-I couldn't open the Store on my test Windows 8 virtual machine due to an error stating "We weren't able to connect to the Store. This might have happened because of a server problem or the network connection timed out. Please wait a few minutes and try again." The Internet connection was confirmed to be fully functional. Recommendations I found online to make sure the date/time were correct and confirm the proxy server settings did not help. I think the issue was related to the fact I couldn't sign into my Microsoft account on this system using the "Charms bar / Settings / Change PC Settings / Users" option; I kept getting the error that "This service isn't available right now - please try again later."

-I switched from my test Windows 8 VM to a physical Windows 8 laptop, logging in as the local administrator since the laptop was not on my domain. However, I still couldn't access the Windows store due to an error that "Store can't be opened using the built-in administrator account. Sign in with a different account and try again."

-I joined the laptop to the domain and signed in with my domain account. I was still unable to access the Store because of an error stating: "Your PC isn't connected to the Internet." Once again, the Internet connection was confirmed functional; the issue seemed to have been a refusal on the part of the Store app to use my proxy server.

-Finally I connected the laptop directly to the Internet via a wireless connection then tried again. I was told I needed to enable User Account Control to get to the Store. Summoning what remained of my patience, I did so, rebooted, and then logged back into Windows. At long last, after I accessed the Store and logged in with my Microsoft account, I was able to proceed with the installation of the Google Search app. Then I went to find some champagne.

In a word: unacceptable. Hopefully your results with the Windows Store have been better.

Back to our regularly scheduled programming

Now that the Google Search tile is present in your Metro screen, click "Google" and the following tutorial will load (assuming you're running this for the first time). (Figure D)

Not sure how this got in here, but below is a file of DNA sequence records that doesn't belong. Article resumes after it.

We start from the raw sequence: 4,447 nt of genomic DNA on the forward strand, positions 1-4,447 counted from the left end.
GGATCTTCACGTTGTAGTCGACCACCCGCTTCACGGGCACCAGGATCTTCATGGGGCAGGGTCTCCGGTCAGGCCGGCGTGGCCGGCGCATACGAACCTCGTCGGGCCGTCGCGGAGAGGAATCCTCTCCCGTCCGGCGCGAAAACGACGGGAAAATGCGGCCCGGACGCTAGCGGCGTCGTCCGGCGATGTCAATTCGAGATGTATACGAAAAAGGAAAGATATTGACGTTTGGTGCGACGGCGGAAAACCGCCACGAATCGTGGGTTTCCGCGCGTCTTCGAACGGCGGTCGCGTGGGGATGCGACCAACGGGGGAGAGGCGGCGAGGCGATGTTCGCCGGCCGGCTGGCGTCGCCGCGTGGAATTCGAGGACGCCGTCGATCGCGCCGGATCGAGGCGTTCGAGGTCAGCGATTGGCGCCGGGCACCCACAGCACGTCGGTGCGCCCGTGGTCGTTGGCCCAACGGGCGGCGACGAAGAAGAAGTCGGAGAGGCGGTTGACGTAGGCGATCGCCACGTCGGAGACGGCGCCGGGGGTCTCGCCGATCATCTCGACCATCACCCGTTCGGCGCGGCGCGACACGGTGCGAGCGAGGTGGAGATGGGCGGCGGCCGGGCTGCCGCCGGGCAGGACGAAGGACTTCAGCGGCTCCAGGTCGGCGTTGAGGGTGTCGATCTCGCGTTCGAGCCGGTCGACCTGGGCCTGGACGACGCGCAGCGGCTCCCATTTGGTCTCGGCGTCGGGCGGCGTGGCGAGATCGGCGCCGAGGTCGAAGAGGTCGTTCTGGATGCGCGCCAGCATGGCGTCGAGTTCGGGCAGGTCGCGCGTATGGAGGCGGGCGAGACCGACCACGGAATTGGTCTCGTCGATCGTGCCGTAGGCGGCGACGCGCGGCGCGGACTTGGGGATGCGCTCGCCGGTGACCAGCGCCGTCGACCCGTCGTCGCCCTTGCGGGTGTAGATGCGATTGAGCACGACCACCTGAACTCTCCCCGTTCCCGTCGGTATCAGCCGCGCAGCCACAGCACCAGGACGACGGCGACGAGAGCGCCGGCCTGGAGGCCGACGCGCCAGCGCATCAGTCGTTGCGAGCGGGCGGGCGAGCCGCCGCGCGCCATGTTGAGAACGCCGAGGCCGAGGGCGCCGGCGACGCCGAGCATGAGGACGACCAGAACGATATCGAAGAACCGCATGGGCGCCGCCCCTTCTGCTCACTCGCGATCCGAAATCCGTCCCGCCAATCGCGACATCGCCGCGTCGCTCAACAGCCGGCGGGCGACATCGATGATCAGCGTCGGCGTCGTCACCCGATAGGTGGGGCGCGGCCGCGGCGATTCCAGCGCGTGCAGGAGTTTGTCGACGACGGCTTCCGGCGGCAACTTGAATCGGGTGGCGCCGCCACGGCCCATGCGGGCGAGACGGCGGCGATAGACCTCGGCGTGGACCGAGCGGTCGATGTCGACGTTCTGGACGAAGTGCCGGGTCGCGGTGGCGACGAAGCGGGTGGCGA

Figure D


You can click "Close Tutorial" to start using the app right away, but if you click "Next" the tutorial will take you through the following helpful screens. (Figures E, F, G, H, and I)

Figure E


Figure F


Figure G


Figure H


Figure I


Once you get to the final screen I recommend clicking "Sign in to your Google Account" since you'll need to do this to get the most benefit from the Search app.

Once you've signed in, you will receive the following prompt. (Figure J)

Figure J


Choose "Allow" or "Block" depending on your preference.

At last you will see the Google Search app interface, shown in Figure K.

Figure K


From this portal you can conduct a web search, view your History, access your Google Applications or use the Voice Search function.

For instance, when I clicked "History" my recent web searches showed up right away. (Figure L)

Figure L


(OK, I'll admit it – even us system admins consult the Google for tips on things like searching in the Windows app store)

Clicking the "Applications" icon displayed the following icons. (Figure M)

Figure M


And finally, when I accessed the "Voice Search" function I was prompted whether Google Search could use my microphone. (Figure N)

Figure N


I clicked "Allow" and then the feature was available. (Figure O)

Figure O


Simple and straightforward

The singer Morrissey recorded a song titled "You're gonna need someone on your side" for his album "Your Arsenal," released in 1992. The song came to mind during this process because I found the Google Search app a friendly addition to an otherwise complex environment that didn't always want to play nicely.

The cool thing about this program is that it's laid out intuitively with no surprises or potholes. Of course, you can get to these same functions via your browser, but it's handy to have these shortcuts for direct access.

On last thing to point out: I mentioned the free add-on "Classic Shell" which can bring the traditional start menu back to Windows 8. (Figure P)

Figure P


Windows 8.1 has a start button of sorts, which resembles the following. (Figure Q)

Figure Q


Regardless of what your choice may be (or whether the default interface works fine for you), it's nice to have choices, period.